Mysterious giant dust particles found at gravity-defying distances
An unknown influence is allowing giant dust particles to spread around the world and could be contributing to global warming, scientists have found.
Large dust particles from the Sahara Desert have been found up to 3500 km away in the Caribbean. These were nearly 50 times bigger than scientists thought was possible to be transported such a distance via global winds.
Dust affects the delicate balance between incoming sunlight and heat emitted from Earth, tropical cyclone development and the formation of clouds. The scientists say the large particles' role in the atmosphere, with their unexpected long-range effects, should be included in climate models in future.
Professor Giles Harrison, Professor of Atmospheric Physics at the University of Reading, and a co-author of the study, said: "These dust particles are whipped up from the Sahara Desert and carried between continents, and most people know them best when they end up settling on our cars or cause the kind of eerie orange skies we saw a year ago.
"However, existing ideas do not allow for such massive particles travelling in the atmosphere for such vast distances, suggesting that there is some as-yet-unknown atmospheric process or combination of processes keeping them airborne. Charging of the particles and associated electric forces is one avenue being explored.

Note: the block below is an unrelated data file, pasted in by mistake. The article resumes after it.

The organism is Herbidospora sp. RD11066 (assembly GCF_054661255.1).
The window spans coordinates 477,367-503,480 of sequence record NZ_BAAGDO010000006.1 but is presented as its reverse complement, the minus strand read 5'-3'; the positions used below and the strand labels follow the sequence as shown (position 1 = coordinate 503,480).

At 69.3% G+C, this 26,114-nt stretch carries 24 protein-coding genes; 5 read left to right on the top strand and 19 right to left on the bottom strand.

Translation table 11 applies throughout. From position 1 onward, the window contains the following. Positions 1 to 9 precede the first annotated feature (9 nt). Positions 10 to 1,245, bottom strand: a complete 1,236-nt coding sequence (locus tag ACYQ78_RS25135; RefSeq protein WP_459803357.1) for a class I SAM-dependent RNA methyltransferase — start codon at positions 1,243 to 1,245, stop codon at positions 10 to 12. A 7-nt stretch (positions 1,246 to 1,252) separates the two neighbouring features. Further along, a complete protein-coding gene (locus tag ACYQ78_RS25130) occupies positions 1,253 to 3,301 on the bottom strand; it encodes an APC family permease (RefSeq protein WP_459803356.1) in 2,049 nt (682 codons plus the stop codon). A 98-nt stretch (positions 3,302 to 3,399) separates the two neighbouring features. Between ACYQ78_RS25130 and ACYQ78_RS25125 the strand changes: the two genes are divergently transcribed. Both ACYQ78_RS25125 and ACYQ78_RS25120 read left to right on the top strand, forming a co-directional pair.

"This evidence of dust and ash being carried so far is significant because these particles influence radiation transfer around the Earth and carbon cycles in the oceans."
Role of large dust particles 'underestimated'
The research, led by the Royal Netherlands Institute for Sea Research (NIOZ), is published today in Science Advances.
Winds carry dust particles from the Sahara west over the Atlantic Ocean. The researchers collected desert dust in floating buoys and underwater sediment traps in five locations in the Atlantic Ocean between 2013 and 2016.
It was previously thought the size of the particles in this cloud ranged from 0.01-0.02mm in diameter, but scientists found particles measuring 0.45mm in samples in the Caribbean.
The scientists argue this means the role of large dust particles, especially quartz, in both cloud formation and the carbon cycle in the oceans has been underestimated. The role of the particles is largely neglected in computer models used to explain and predict climate change because they have not been thought to persist in the atmosphere.
The research also suggests the amount of dust removed from the atmosphere by rain, rather than gravity, is greater than previously assumed. This has implications for the oceans, because droplets formed by dust particles are highly acidic and because the large particles sink faster, carrying the nutrients to deeper parts of the ocean. Both these factors impact algae growth and therefore affect food chains and the ocean carbon cycle.
Michele van der Does, a Ph.D. researcher at NIOZ and lead author of the study, said: "The fact that larger particles of dust keep floating in the atmosphere for a long time is considered to be in conflict with the physical laws of gravity. We show that through a combination of forces and movements in the atmosphere the large dust pellets can indeed stay in the atmosphere for a longer time and have their influence there."